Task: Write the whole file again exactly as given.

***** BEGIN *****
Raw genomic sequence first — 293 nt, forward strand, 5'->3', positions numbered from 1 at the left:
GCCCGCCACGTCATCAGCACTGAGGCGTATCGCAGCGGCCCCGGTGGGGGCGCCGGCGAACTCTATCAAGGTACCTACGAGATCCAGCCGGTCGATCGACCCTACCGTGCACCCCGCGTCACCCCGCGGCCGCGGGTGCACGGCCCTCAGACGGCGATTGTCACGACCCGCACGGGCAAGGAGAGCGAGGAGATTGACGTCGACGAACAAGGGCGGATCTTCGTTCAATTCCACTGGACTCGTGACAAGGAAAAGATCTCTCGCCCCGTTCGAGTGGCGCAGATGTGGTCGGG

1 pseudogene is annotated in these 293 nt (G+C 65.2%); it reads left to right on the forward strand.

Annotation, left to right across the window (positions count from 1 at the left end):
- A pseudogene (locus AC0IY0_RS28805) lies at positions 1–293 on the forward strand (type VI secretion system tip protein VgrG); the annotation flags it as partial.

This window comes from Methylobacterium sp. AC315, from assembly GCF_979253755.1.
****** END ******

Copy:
Raw genomic sequence first — 293 nt, forward strand, 5'->3', positions numbered from 1 at the left:
GCCCGCCACGTCATCAGCACTGAGGCGTATCGCAGCGGCCCCGGTGGGGGCGCCGGCGAACTCTATCAAGGTACCTACGAGATCCAGCCGGTCGATCGACCCTACCGTGCACCCCGCGTCACCCCGCGGCCGCGGGTGCACGGCCCTCAGACGGCGATTGTCACGACCCGCACGGGCAAGGAGAGCGAGGAGATTGACGTCGACGAACAAGGGCGGATCTTCGTTCAATTCCACTGGACTCGTGACAAGGAAAAGATCTCTCGCCCCGTTCGAGTGGCGCAGATGTGGTCGGG

1 pseudogene is annotated in these 293 nt (G+C 65.2%); it reads left to right on the forward strand.

Annotation, left to right across the window (positions count from 1 at the left end):
- A pseudogene (locus AC0IY0_RS28805) lies at positions 1–293 on the forward strand (type VI secretion system tip protein VgrG); the annotation flags it as partial.

This window comes from Methylobacterium sp. AC315, from assembly GCF_979253755.1.